Five finger (Pseudopanax arboreus) is common as a terrestial plant in shrubby forest regrowth, but in more mature forest it can be surprisingly frequent as a tree fern epiphyte, mostly on the ponga, but also on wheki. The seedlings establish at the top of the trunk and being fairly light demanding, their leaves soon push between and above the fern fronds. The primary root begins to grow down to the ground, but soon gives off a branch root which grows horizontally around the trunk sometimes returning to and fusing with the vertical root. It is thus comparable with the girdling roots of the puka and northern rata. The vertical root eventually reaches the ground and sometimes branches to enclose the tree fern trunk in a network of roots in its lower part. In the meantime, the crown of the five finger has continued to branch and grow upward with the tree fern crown following behind it. (Fig. 7).
Less frequently Pseudopanax edgerleyi (raukawa) and Coprosma grandifolia adopt a similar life style.
Kamahi (Weinmannia racemosa), the main canopy dominant in many montane and higher latitude forests, also frequently begins its life as a tree fern epiphyte, particularly on wheki (Dicksonia squarrosa). In this case, the seedlings establish anywhere on the trunks but usually lower down than five finger. The kamahi sends a root to the ground, which branches several times, but it doesn't seem to form girdling roots. Instead it often sends a branch root vertically upwards within the tree fern trunk. The tree fern continues to grow for a time, but eventually breaks off above the junction with the kamahi leaving a stump. This stump can often still be discerned among the several spreading trunks of quite large kamahis. In the north of the North Island Weinmannia sylvicola and Ackama rosaefolia may also start their lives as low epiphytes on tree ferns.
Epiphytes growing on the ground
As had already been mentioned, epiphytes sometimes grow on the ground and in some circumstances may be important components of terrestrial communities. On Rangitoto Island for example, a volcanic cone only a few centuries old in Auckland harbour, the epiphytes northern rata (Metrosideros robusta)), puka (Griselinia lucida), Senecio kirkii, Astelia solandri) and Collespermum hastatum are common on dry sunny mounds of scoria. Pohutukawa (Metrosideros excelsa) is also present and it hybridizes freely with northern rata. Further to the south near Wellington there is a remarkable series of raised beaches and on rocky outcrops a number of normally epiphytic orchids are to be found — Earina autumnalis, E. mucronata, Dendrobium cunninghamii, and page 66 Bulbophyllum pygmaeum. Drymoanthus adversus was also recorded early this cenutry, but seems to have disappeared. The ferns Asplenium flaccidum and Pyrrosia serpens are also present.
Epiphytes growing on Leaves.
Epiphyllae as they are termed, are not so evident on the generally smaller leaves of the New Zealand rain forest as they are on the large leaves of the tropical rain forest. As in the tropics the plants concerned are filamentous algae, leafy liverworts and lichens.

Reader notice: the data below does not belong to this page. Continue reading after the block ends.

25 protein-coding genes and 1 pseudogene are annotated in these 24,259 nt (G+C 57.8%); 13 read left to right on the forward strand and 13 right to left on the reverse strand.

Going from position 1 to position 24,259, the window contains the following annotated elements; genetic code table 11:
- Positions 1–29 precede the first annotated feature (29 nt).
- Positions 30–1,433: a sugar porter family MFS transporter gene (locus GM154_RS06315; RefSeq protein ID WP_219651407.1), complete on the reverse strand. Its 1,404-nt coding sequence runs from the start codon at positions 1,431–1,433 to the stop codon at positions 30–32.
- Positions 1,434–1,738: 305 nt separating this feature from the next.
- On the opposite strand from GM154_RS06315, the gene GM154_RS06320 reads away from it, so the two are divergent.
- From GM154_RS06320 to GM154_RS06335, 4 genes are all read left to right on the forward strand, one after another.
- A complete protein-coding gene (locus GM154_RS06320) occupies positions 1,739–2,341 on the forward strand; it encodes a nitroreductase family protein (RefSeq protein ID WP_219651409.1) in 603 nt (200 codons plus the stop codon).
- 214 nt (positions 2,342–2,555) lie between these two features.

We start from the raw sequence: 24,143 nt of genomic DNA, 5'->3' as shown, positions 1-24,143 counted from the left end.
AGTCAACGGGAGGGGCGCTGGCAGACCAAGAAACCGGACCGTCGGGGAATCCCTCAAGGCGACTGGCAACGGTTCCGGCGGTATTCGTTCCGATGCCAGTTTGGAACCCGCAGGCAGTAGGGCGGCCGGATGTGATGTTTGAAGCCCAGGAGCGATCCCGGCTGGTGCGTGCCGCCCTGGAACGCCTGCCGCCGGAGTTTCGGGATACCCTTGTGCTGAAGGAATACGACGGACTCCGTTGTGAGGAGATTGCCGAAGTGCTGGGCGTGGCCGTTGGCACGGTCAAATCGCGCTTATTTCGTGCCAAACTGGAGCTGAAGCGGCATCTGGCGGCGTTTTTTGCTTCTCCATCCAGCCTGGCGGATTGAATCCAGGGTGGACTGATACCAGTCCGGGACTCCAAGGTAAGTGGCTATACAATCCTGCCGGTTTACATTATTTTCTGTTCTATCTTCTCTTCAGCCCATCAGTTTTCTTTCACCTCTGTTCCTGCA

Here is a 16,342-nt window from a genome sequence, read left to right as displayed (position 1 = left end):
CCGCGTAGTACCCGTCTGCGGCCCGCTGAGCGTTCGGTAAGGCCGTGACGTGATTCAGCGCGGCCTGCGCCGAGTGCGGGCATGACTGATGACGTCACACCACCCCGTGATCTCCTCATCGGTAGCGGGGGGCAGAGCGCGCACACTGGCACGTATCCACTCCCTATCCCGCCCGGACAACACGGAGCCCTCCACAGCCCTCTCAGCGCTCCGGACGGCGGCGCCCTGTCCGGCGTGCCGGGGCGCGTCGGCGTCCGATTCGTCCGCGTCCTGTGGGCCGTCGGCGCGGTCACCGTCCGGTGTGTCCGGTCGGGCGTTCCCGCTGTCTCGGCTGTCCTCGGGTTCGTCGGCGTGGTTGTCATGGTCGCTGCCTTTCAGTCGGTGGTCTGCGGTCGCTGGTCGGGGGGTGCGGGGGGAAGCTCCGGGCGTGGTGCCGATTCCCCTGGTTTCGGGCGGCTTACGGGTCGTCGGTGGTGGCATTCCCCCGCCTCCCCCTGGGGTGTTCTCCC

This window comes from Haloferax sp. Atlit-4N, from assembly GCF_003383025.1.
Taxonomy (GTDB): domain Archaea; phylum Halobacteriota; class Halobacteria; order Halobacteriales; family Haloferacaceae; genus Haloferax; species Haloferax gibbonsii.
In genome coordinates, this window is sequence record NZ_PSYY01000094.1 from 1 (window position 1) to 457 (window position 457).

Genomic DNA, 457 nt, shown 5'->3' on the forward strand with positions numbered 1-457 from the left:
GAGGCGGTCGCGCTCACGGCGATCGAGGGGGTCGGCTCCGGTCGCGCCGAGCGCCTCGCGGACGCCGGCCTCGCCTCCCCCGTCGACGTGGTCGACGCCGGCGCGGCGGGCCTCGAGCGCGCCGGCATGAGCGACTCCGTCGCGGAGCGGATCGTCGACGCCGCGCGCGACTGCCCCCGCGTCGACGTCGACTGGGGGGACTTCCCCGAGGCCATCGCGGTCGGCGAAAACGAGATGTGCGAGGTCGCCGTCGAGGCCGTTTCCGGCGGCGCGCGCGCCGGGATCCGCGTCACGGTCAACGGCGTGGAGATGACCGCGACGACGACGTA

One epiphyllous alga in New Zealand is commonly observed on the leaves of mahoe (Melicytus ramiflorus.) This is a species of Trentepohlia and it forms conspicuous reddish patches on old leaves of mahoe in autumm and winter.
Five epiphyllous species of liverwort each from a different genus, have been recorded in New Zealand. They are related to epiphyllae of the tropics and in New Zealand have been found mostly on fern leaves, but also on leaves of trees and shrubs including Pseudowintera(horopito).
Epiphyllous lichens were the subject of a detailed study by Allan at Kitchener Park, Feilding. They were found to be abundant on the leaves of the conifers totara (Podocarpus totara), matai P. spicatus and kahi katea (P. dacrydioides), on tawa (Beilschmiedia tawa), titoki (Alectryon excelsus), rama rama (Lophomyrtus bullata), the epiphytic orchid Earina mucronata and the liane Metrosideros colensoi.
The leaves of supplejack (Ripogonum scandens), the species of Coprosma, Pittosporum, Hoheria and puka (Griselinia lucida) were free of lichens.
Clearly much still remains to be learnt about leaf epiphytes in New Zealand.
Although all flowering plant parasites agree in having structures known as haustoria, which penetrate into the living tissues of the host, they differ quite widely in a number of other respects. Some are complete parasites as they lack chlorophyll and so are unable to utilise light energy to manufacture sugars. Others, having green leaves, make their own organic nutrients and derive from the host mostly water and inorganic nutrients.
Some parasites are attached to roots, others to trunks and branches.
Dactylanthus taylori is a complete parasite attached to the roots of a range of mostly small tree species in lowland to montane forest throughout the North Island. It is not readily observed as only the reddish-brown scaly inflorescences appear above the ground. The strange appearance of the flower heads apparently arising directly from the ground, led the Maoris to give the name Pua reinga (Flower of the Underworld) to this species.